“Here in Israel I have full, literally 100% reimbursement so I haven’t had to extend the sensor life to save cash. As to cost, I asked last year and it was something like $2,000 for the device and $600 monthly for the consumables.”
Freestylin’ in Israel with the Navigator II CGM by Don Weintraub @ DiabetesMine

Abbott Freestyle Libre

Image credit: Abbott

Libre is in clinical trials in the United States and is available in certain countries in Europe. There are problems with its availability because of low manufacturing capacity.

It’s “flash glucose monitoring”, not real-time monitoring: you need to manually slide the device past the sensor to receive the latest data. No alarms — because information is not continuously transmitted from the sensor to the device. So we cannot call it a real CGM. Abbott markets the device as something in between CGM and fingersticks.

Libre doesn’t require a separate transmitter — everything is integrated into the sensor. Sensor is placed on forearm; device communicates with the sensor via NFC. Sensor stores up to 8 hours of information. You need to slide the device past the sensor at least once in 8 hours to save a complete picture of glucose. To save storage, Freestyle Libre keeps only one glucose reading for each 15 minutes, even though it takes measurements each minute.

Libre doesn’t need calibration — because it’s “factory-calibrated”. You can’t do anything with bad sensors, since you cannot calibrate them. Libre uses predictive algorithms to minimize delay with interstitial fluid. Then rewrites history if it was wrong.

“in many cases, the Libre predicts what your BG should be by projecting itself in the future. Sometimes, it gets it wrong, especially when for example it sees a constant increase and you start to exercise.” (Pierre)

Likely to use an algorithm to compensate for the temperature.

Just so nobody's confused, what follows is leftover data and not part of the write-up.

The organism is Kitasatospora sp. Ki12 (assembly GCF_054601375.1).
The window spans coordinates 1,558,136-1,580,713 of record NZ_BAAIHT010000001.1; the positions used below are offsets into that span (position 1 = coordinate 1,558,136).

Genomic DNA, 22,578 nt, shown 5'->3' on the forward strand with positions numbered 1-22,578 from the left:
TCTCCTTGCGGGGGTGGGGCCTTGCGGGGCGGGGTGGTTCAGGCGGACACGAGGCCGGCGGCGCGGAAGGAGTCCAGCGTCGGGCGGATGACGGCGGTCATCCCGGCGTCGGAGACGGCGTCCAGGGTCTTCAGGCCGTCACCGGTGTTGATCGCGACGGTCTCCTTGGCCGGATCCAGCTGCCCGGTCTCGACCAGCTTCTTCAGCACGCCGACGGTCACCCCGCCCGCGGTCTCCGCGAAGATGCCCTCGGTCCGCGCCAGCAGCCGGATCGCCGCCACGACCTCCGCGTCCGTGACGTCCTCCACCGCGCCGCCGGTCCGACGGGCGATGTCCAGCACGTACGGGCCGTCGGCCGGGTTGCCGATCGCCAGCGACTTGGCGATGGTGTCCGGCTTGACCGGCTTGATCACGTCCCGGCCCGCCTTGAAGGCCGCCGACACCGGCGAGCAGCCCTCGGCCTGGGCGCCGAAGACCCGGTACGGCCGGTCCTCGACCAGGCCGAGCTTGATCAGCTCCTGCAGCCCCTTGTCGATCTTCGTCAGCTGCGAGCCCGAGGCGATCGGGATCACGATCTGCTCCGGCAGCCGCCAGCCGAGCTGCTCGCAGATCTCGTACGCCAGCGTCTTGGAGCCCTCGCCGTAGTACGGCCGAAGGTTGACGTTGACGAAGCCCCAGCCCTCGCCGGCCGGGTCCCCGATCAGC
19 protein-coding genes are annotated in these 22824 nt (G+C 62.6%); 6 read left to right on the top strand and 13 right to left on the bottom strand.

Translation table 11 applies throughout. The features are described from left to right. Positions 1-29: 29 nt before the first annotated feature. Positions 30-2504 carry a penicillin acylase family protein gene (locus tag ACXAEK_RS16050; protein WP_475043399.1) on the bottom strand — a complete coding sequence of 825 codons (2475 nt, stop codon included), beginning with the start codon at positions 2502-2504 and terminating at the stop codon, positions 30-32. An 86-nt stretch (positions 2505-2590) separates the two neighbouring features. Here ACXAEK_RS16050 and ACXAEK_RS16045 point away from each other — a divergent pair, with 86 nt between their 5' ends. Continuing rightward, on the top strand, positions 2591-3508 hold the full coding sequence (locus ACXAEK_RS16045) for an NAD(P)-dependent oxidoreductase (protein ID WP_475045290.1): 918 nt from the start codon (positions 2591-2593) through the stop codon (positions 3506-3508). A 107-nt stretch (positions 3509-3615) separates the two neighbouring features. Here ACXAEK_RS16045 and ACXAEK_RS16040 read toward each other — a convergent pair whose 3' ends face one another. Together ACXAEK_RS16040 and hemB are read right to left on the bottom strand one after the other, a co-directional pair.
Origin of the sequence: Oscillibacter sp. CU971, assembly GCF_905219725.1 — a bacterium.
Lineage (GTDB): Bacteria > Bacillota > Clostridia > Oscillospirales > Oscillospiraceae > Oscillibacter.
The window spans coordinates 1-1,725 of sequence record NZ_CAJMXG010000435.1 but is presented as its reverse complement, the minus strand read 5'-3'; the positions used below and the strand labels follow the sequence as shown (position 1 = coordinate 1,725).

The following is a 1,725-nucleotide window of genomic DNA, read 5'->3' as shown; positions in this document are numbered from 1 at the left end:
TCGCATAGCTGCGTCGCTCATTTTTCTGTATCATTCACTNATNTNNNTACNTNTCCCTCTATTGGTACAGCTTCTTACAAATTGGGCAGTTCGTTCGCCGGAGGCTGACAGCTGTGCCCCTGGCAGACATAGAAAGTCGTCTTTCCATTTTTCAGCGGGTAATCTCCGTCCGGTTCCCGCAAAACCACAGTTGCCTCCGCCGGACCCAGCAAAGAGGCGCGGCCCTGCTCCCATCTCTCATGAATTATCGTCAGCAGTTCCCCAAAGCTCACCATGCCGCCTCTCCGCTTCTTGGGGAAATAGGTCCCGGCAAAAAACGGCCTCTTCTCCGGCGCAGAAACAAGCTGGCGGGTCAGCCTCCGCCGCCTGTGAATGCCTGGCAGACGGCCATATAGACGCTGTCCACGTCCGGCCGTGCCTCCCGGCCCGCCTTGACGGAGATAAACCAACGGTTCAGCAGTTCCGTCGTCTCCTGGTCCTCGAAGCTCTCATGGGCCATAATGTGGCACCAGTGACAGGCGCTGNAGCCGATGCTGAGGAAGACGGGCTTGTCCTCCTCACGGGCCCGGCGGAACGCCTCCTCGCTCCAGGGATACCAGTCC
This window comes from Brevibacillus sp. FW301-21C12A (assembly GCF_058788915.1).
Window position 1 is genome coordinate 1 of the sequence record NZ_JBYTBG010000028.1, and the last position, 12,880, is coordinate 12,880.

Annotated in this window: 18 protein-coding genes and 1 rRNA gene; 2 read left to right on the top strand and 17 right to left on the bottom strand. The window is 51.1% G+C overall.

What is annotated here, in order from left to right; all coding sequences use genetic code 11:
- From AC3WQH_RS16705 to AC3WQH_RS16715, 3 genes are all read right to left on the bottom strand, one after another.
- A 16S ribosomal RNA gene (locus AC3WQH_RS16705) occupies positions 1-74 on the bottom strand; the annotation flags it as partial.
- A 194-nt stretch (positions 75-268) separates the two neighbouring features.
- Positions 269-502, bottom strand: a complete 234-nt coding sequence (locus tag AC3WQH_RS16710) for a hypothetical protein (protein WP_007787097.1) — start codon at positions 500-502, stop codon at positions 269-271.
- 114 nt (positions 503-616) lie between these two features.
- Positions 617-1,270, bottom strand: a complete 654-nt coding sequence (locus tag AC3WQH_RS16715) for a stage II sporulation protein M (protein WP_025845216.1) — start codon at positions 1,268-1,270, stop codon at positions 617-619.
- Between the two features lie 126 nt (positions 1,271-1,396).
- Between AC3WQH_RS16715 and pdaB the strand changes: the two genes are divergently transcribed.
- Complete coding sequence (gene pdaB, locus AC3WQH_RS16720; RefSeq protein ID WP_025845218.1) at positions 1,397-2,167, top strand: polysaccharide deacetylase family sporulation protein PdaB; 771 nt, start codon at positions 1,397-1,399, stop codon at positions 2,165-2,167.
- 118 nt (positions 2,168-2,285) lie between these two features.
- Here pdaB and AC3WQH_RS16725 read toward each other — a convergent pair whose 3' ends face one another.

“Smaller, less painful sensor than traditional CGM. Very simple insertion process, does not require training. FreeStyle Libre is approved for dosing insulin except in three cases: when hypoglycemic, when glucose is changing rapidly, or when symptoms don’t match the system’s readings.” (DiaTribe review)

There is an option to use Libre as a traditional glucose meter — with Freestyle Optium test strips for blood glucose and blood ketones.

Libre also has a hidden bolus calculator, which is supposed to be set up by a healthcare professional, and it can be activated by entering a special code.

CGM graph on the screen is not so detailed, you cannot zoom it.

“It seems to me that the Libre has been designed around the needs of multiple injection people rather than pumpers who are more likely to be using “sugar surfing” techniques” (Facebook)

Libre is not approved for driving in the UK:

“Police & DVLA won’t accept readings from the Libre, you can be asked to show your BG meter if stopped.” (Facebook)

Libre readers are targeted at each specific country: units (mg/dL or mmol/L) are hardcoded in the reader. The same with the language. Currently you can buy an English version only with mmol/L (UK market).

A Libre sensor lasts for 14 days (hardcoded). The sensor cannot be restarted as a new one. The first 1–2 days are normally less accurate. It helps to insert the sensor 1 day before, so that the sensor starts tracking more accurately from the beginning.

Abbott put a lot of work on visualization techniques. Example of a “typical day” report:

Glucose insights of a person without diabetes testing Libre
Glucose insights of a DiabetesLab member who doesn’t have diabetes and was testing Libre (that’s why so many untreated lows!)

Experience with different systems

Simultaneous run of Libre and Dexcom G4:

The sensors weren’t perfect: the Libre missed a single clinical, meter confirmed, low on the third day. The Dexcom had several misses that we found extremely annoying. For example, the Dexcom missed a bad low on day 12. We wouldn’t run a totally automated artificial pancreas that aims for our level of control on either sensor alone. 
 — “14 days with the Dexcom G4 (non AP) and the Freestyle Libre” by Pierre Vandevenne

Difference between accuracy of Dexcom, xDrip and Libre is largely explained by the difference in the algorithms (not only the sensor technology).

“To put it bluntly, once you have used well behaved Libre sensors, it is extremely hard to remain satisfied with the performance of the G4 non-AP system. Our initial tests seem to show that [xDrip] performance is closer to a good Libre sensor (and to the 505 AP Dexcom algorithm should be) than the standard G4 non AP system. [..] I suspect it will be somewhat constrained in terms of speed by the sparse 5 min Dexcom sampling, but we’ll see.“
 — Abbott Libre Update by Pierre Vandevenne

Time lag of Dexcom (in comparison with blood glucose readings) is larger than time lag of Libre. Still both sensors are not too reliable in case of rapidly changing levels: